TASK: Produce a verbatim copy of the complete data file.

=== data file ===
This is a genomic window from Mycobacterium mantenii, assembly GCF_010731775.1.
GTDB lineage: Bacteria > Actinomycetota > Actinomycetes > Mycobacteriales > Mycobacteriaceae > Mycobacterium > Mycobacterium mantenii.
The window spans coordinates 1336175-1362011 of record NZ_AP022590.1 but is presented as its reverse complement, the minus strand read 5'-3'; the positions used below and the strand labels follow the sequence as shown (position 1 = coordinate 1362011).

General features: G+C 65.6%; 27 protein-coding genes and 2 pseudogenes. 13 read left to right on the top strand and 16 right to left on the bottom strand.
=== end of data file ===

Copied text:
This is a genomic window from Mycobacterium mantenii, assembly GCF_010731775.1.
GTDB lineage: Bacteria > Actinomycetota > Actinomycetes > Mycobacteriales > Mycobacteriaceae > Mycobacterium > Mycobacterium mantenii.
The window spans coordinates 1336175-1362011 of record NZ_AP022590.1 but is presented as its reverse complement, the minus strand read 5'-3'; the positions used below and the strand labels follow the sequence as shown (position 1 = coordinate 1362011).

General features: G+C 65.6%; 27 protein-coding genes and 2 pseudogenes. 13 read left to right on the top strand and 16 right to left on the bottom strand.